LITTLE RED IN THE NEW ‘HOOD
This morning I had the opportunity to accompany Little Bit’s preschool class to a production of “Little Red Riding Hood.” Those of you familiar with this classic story might have had some difficulty recognizing it.
In this modern version, it seems the wolf is “allergic to meat,” and only wants a bite of the birthday cake Red is bringing to her Granny. Granny, a spry 40 something, gives the hunter what-for when he suggests she stay home and let him do the protecting. Furthermore, she forbids him to bring his gun along on their expedition to find the missing Red. She’ll just use her Super-Granny karate chop on that wolf, she assures him.
Red is a feisty chick on roller skates who lectures the audience on the importance of wearing your helmet while skating or riding a bike. She overwhelms and intimidates the poor vegetarian wolf, and having asserted her dominance, befriends him.
In the end, the four characters chase each other around and accidentally knock the cake over. But not to worry, having learned that everyone is OK, they can work cooperatively, each using their own strengths, and make a new cake. Hooray!
Through the whole play, I had one thought in my mind: Thank god my husband isn’t here. Not one to suffer fools gladly, he would have been on his feet, shouting at the actors. “You’re not a wolf, you’re a wuss!” And “If you tried to karate kick a wolf it would eat your foot!” All of the preschool teachers in the theater would have risen, en masse, to put his butt in time out.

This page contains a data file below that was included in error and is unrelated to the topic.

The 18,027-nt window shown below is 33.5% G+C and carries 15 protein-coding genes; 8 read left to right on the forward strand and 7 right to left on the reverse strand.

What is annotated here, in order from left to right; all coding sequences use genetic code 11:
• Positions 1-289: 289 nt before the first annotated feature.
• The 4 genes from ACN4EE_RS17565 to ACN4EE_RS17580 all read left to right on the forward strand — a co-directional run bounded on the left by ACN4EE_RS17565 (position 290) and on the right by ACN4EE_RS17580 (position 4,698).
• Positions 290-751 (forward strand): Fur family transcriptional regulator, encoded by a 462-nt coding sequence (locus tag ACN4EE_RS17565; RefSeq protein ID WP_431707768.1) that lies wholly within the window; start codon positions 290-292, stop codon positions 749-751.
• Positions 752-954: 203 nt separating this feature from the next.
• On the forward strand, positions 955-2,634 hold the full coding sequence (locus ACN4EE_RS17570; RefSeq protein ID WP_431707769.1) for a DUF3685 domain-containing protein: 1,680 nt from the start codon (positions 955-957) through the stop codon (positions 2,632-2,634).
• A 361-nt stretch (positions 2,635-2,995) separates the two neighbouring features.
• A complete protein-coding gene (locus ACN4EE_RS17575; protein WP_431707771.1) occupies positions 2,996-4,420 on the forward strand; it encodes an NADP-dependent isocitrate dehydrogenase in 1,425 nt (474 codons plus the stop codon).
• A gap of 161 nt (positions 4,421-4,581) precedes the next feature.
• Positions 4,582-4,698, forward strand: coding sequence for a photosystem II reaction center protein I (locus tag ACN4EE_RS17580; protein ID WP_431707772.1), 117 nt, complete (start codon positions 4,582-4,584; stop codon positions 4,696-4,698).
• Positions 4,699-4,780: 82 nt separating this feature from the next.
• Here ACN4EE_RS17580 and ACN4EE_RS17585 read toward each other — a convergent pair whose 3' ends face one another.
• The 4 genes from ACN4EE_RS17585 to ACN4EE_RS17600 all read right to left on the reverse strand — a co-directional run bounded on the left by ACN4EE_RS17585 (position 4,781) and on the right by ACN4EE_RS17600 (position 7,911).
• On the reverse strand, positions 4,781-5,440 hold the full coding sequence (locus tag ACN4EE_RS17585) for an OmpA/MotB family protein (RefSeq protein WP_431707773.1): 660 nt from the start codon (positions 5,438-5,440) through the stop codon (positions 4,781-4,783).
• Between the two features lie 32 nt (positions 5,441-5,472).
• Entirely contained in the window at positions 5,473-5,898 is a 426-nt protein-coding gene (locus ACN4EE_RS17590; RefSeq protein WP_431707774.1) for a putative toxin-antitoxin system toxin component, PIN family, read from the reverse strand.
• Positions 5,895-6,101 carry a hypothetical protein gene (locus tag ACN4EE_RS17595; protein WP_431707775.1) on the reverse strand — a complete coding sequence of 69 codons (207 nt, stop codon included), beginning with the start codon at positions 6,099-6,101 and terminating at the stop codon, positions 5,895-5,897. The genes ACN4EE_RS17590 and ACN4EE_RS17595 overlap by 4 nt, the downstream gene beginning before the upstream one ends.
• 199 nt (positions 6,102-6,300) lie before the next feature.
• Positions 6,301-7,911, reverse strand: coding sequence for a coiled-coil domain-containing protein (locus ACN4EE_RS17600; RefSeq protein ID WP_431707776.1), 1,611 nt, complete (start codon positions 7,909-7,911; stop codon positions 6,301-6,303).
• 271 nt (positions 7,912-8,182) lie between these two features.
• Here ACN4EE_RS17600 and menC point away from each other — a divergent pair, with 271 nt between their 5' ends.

Later, I pulled out my copy of the Brothers Grimm fairy tales and read the original story, which was called “Little Red Cap.” As you may recall, the wolf tricks Red into straying from the path, eats Granny, and then eats Red when she finally arrives at Granny’s house. The hunter cuts the wolf open with scissors and frees the women, then fills the wolf’s belly with rocks.
The thing is, these fairy tales are archetypal stories. The characters serve as templates for people in that category. Red is the innocent maiden who, having been led from the path of righteousness finds herself in quite a pickle.
But wait, why would she be Red and not Little White Riding Hood? Isn’t white the universal symbol of purity and innocence? In fact, Red is red because she bleeds, making her that most dangerous of creatures, an unmarried (and therefore uncontrolled) fertile female. Naturally, the wolf (archetypal male) cannot control his impulses around this daring temptress and eats (screws) her, thus winding up with the woman in his belly, clearly a metaphor for what really happens- she winds up with the wolf’s baby in HER belly.
In the new millennium version, Red claims all the power. She screws the wolf, Granny emasculates the hunter, and they all live happily ever after in a non-traditional family structure in which we can all hook up with whomever we like because there really are no bad guys, nor are there any consequences for failing to control our impulses and oh my god somebody please stop me!
EDIT: just to clear up some confusion: my daughter’s class did not perform the play, they went on a field trip to see a professional production at a theater. It was performed by adults.